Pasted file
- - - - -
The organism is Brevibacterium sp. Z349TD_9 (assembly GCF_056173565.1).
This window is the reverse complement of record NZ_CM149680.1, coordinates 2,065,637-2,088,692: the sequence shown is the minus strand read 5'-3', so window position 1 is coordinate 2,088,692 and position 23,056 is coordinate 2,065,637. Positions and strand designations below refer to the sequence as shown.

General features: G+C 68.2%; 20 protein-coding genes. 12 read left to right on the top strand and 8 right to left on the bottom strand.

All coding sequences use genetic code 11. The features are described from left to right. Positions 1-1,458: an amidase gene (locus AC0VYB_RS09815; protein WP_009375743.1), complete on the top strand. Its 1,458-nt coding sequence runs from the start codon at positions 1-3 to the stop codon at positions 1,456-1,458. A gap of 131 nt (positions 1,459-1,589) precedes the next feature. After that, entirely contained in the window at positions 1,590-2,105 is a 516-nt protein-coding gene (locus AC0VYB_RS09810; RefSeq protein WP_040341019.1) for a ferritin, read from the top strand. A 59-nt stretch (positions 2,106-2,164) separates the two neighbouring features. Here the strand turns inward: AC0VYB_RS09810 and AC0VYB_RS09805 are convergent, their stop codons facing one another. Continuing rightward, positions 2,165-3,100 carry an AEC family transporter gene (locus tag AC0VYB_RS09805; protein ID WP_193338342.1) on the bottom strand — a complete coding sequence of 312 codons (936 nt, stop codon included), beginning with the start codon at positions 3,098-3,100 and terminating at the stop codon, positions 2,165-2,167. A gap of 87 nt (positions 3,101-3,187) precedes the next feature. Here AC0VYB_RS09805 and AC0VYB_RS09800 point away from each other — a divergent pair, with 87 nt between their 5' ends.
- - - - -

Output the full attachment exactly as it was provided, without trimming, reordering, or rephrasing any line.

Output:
The organism is Brevibacterium sp. Z349TD_9 (assembly GCF_056173565.1).
This window is the reverse complement of record NZ_CM149680.1, coordinates 2,065,637-2,088,692: the sequence shown is the minus strand read 5'-3', so window position 1 is coordinate 2,088,692 and position 23,056 is coordinate 2,065,637. Positions and strand designations below refer to the sequence as shown.

General features: G+C 68.2%; 20 protein-coding genes. 12 read left to right on the top strand and 8 right to left on the bottom strand.

All coding sequences use genetic code 11. The features are described from left to right. Positions 1-1,458: an amidase gene (locus AC0VYB_RS09815; protein WP_009375743.1), complete on the top strand. Its 1,458-nt coding sequence runs from the start codon at positions 1-3 to the stop codon at positions 1,456-1,458. A gap of 131 nt (positions 1,459-1,589) precedes the next feature. After that, entirely contained in the window at positions 1,590-2,105 is a 516-nt protein-coding gene (locus AC0VYB_RS09810; RefSeq protein WP_040341019.1) for a ferritin, read from the top strand. A 59-nt stretch (positions 2,106-2,164) separates the two neighbouring features. Here the strand turns inward: AC0VYB_RS09810 and AC0VYB_RS09805 are convergent, their stop codons facing one another. Continuing rightward, positions 2,165-3,100 carry an AEC family transporter gene (locus tag AC0VYB_RS09805; protein ID WP_193338342.1) on the bottom strand — a complete coding sequence of 312 codons (936 nt, stop codon included), beginning with the start codon at positions 3,098-3,100 and terminating at the stop codon, positions 2,165-2,167. A gap of 87 nt (positions 3,101-3,187) precedes the next feature. Here AC0VYB_RS09805 and AC0VYB_RS09800 point away from each other — a divergent pair, with 87 nt between their 5' ends.